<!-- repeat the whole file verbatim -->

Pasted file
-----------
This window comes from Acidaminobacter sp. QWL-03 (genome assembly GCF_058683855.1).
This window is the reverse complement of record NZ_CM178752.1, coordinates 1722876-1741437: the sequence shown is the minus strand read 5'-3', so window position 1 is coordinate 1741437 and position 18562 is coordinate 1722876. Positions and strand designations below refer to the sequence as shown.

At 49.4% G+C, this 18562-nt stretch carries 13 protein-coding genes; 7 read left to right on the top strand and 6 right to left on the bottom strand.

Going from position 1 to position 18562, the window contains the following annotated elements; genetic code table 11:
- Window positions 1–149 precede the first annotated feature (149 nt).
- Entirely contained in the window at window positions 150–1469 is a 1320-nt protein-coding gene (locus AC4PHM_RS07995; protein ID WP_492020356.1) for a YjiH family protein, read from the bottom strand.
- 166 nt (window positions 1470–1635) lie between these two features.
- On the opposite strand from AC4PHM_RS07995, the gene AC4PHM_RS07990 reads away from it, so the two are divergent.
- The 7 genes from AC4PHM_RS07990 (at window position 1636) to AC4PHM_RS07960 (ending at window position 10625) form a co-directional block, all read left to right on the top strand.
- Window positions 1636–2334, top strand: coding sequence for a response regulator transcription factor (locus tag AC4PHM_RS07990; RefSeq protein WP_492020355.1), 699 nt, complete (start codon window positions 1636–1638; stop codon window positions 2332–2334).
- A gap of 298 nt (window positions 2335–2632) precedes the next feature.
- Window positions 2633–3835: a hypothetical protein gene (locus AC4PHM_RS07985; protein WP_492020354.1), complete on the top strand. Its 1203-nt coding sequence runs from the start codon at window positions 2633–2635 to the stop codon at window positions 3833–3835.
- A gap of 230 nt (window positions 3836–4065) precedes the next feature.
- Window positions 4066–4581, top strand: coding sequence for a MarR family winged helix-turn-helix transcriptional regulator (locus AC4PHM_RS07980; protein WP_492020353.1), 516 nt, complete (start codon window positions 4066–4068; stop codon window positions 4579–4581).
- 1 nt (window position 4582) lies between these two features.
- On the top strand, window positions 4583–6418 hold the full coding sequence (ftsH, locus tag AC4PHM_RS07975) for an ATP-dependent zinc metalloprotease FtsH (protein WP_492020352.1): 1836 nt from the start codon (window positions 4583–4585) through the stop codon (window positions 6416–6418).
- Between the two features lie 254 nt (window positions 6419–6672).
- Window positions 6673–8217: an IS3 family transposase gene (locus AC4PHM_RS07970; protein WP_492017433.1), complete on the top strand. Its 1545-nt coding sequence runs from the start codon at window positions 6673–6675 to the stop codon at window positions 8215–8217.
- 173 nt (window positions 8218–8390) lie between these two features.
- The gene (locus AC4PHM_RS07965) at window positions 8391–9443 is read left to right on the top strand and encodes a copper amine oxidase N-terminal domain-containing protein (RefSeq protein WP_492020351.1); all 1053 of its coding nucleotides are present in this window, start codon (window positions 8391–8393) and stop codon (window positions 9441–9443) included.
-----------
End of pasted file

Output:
This window comes from Acidaminobacter sp. QWL-03 (genome assembly GCF_058683855.1).
This window is the reverse complement of record NZ_CM178752.1, coordinates 1722876-1741437: the sequence shown is the minus strand read 5'-3', so window position 1 is coordinate 1741437 and position 18562 is coordinate 1722876. Positions and strand designations below refer to the sequence as shown.

At 49.4% G+C, this 18562-nt stretch carries 13 protein-coding genes; 7 read left to right on the top strand and 6 right to left on the bottom strand.

Going from position 1 to position 18562, the window contains the following annotated elements; genetic code table 11:
- Window positions 1–149 precede the first annotated feature (149 nt).
- Entirely contained in the window at window positions 150–1469 is a 1320-nt protein-coding gene (locus AC4PHM_RS07995; protein ID WP_492020356.1) for a YjiH family protein, read from the bottom strand.
- 166 nt (window positions 1470–1635) lie between these two features.
- On the opposite strand from AC4PHM_RS07995, the gene AC4PHM_RS07990 reads away from it, so the two are divergent.
- The 7 genes from AC4PHM_RS07990 (at window position 1636) to AC4PHM_RS07960 (ending at window position 10625) form a co-directional block, all read left to right on the top strand.
- Window positions 1636–2334, top strand: coding sequence for a response regulator transcription factor (locus tag AC4PHM_RS07990; RefSeq protein WP_492020355.1), 699 nt, complete (start codon window positions 1636–1638; stop codon window positions 2332–2334).
- A gap of 298 nt (window positions 2335–2632) precedes the next feature.
- Window positions 2633–3835: a hypothetical protein gene (locus AC4PHM_RS07985; protein WP_492020354.1), complete on the top strand. Its 1203-nt coding sequence runs from the start codon at window positions 2633–2635 to the stop codon at window positions 3833–3835.
- A gap of 230 nt (window positions 3836–4065) precedes the next feature.
- Window positions 4066–4581, top strand: coding sequence for a MarR family winged helix-turn-helix transcriptional regulator (locus AC4PHM_RS07980; protein WP_492020353.1), 516 nt, complete (start codon window positions 4066–4068; stop codon window positions 4579–4581).
- 1 nt (window position 4582) lies between these two features.
- On the top strand, window positions 4583–6418 hold the full coding sequence (ftsH, locus tag AC4PHM_RS07975) for an ATP-dependent zinc metalloprotease FtsH (protein WP_492020352.1): 1836 nt from the start codon (window positions 4583–4585) through the stop codon (window positions 6416–6418).
- Between the two features lie 254 nt (window positions 6419–6672).
- Window positions 6673–8217: an IS3 family transposase gene (locus AC4PHM_RS07970; protein WP_492017433.1), complete on the top strand. Its 1545-nt coding sequence runs from the start codon at window positions 6673–6675 to the stop codon at window positions 8215–8217.
- 173 nt (window positions 8218–8390) lie between these two features.
- The gene (locus AC4PHM_RS07965) at window positions 8391–9443 is read left to right on the top strand and encodes a copper amine oxidase N-terminal domain-containing protein (RefSeq protein WP_492020351.1); all 1053 of its coding nucleotides are present in this window, start codon (window positions 8391–8393) and stop codon (window positions 9441–9443) included.